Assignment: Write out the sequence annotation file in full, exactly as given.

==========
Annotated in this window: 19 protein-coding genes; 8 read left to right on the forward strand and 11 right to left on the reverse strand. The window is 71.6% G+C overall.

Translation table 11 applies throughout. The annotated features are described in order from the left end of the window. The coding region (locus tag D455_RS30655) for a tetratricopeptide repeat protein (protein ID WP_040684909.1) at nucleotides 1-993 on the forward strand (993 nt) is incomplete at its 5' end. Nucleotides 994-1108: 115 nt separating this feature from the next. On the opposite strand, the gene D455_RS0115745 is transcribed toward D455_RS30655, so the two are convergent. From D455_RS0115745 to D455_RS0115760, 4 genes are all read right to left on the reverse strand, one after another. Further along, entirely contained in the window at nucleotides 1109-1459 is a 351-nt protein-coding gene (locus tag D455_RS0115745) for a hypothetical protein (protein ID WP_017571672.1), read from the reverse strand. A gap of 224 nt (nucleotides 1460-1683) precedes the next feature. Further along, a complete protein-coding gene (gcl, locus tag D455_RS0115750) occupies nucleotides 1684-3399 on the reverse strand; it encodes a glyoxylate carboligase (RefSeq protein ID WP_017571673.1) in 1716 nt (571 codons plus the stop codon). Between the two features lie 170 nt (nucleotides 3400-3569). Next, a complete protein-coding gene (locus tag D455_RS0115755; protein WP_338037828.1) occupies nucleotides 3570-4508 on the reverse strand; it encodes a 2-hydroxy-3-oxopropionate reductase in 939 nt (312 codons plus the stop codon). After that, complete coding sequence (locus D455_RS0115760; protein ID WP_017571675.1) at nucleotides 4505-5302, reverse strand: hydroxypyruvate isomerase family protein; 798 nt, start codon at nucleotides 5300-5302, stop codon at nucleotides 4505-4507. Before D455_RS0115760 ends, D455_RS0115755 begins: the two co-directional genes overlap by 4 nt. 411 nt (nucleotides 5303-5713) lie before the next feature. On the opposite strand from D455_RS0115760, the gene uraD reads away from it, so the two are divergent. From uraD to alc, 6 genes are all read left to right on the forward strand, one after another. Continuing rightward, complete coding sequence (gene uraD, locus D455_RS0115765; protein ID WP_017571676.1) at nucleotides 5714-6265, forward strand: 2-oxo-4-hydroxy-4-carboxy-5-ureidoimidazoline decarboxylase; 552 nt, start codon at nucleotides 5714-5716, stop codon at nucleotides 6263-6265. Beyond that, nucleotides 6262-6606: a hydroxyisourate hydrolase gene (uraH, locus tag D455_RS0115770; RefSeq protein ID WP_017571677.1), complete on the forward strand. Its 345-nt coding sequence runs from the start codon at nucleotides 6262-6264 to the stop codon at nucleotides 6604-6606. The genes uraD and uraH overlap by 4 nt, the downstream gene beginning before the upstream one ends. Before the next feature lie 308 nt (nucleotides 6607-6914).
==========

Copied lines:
Annotated in this window: 19 protein-coding genes; 8 read left to right on the forward strand and 11 right to left on the reverse strand. The window is 71.6% G+C overall.

Translation table 11 applies throughout. The annotated features are described in order from the left end of the window. The coding region (locus tag D455_RS30655) for a tetratricopeptide repeat protein (protein ID WP_040684909.1) at nucleotides 1-993 on the forward strand (993 nt) is incomplete at its 5' end. Nucleotides 994-1108: 115 nt separating this feature from the next. On the opposite strand, the gene D455_RS0115745 is transcribed toward D455_RS30655, so the two are convergent. From D455_RS0115745 to D455_RS0115760, 4 genes are all read right to left on the reverse strand, one after another. Further along, entirely contained in the window at nucleotides 1109-1459 is a 351-nt protein-coding gene (locus tag D455_RS0115745) for a hypothetical protein (protein ID WP_017571672.1), read from the reverse strand. A gap of 224 nt (nucleotides 1460-1683) precedes the next feature. Further along, a complete protein-coding gene (gcl, locus tag D455_RS0115750) occupies nucleotides 1684-3399 on the reverse strand; it encodes a glyoxylate carboligase (RefSeq protein ID WP_017571673.1) in 1716 nt (571 codons plus the stop codon). Between the two features lie 170 nt (nucleotides 3400-3569). Next, a complete protein-coding gene (locus tag D455_RS0115755; protein WP_338037828.1) occupies nucleotides 3570-4508 on the reverse strand; it encodes a 2-hydroxy-3-oxopropionate reductase in 939 nt (312 codons plus the stop codon). After that, complete coding sequence (locus D455_RS0115760; protein ID WP_017571675.1) at nucleotides 4505-5302, reverse strand: hydroxypyruvate isomerase family protein; 798 nt, start codon at nucleotides 5300-5302, stop codon at nucleotides 4505-4507. Before D455_RS0115760 ends, D455_RS0115755 begins: the two co-directional genes overlap by 4 nt. 411 nt (nucleotides 5303-5713) lie before the next feature. On the opposite strand from D455_RS0115760, the gene uraD reads away from it, so the two are divergent. From uraD to alc, 6 genes are all read left to right on the forward strand, one after another. Continuing rightward, complete coding sequence (gene uraD, locus D455_RS0115765; protein ID WP_017571676.1) at nucleotides 5714-6265, forward strand: 2-oxo-4-hydroxy-4-carboxy-5-ureidoimidazoline decarboxylase; 552 nt, start codon at nucleotides 5714-5716, stop codon at nucleotides 6263-6265. Beyond that, nucleotides 6262-6606: a hydroxyisourate hydrolase gene (uraH, locus tag D455_RS0115770; RefSeq protein ID WP_017571677.1), complete on the forward strand. Its 345-nt coding sequence runs from the start codon at nucleotides 6262-6264 to the stop codon at nucleotides 6604-6606. The genes uraD and uraH overlap by 4 nt, the downstream gene beginning before the upstream one ends. Before the next feature lie 308 nt (nucleotides 6607-6914).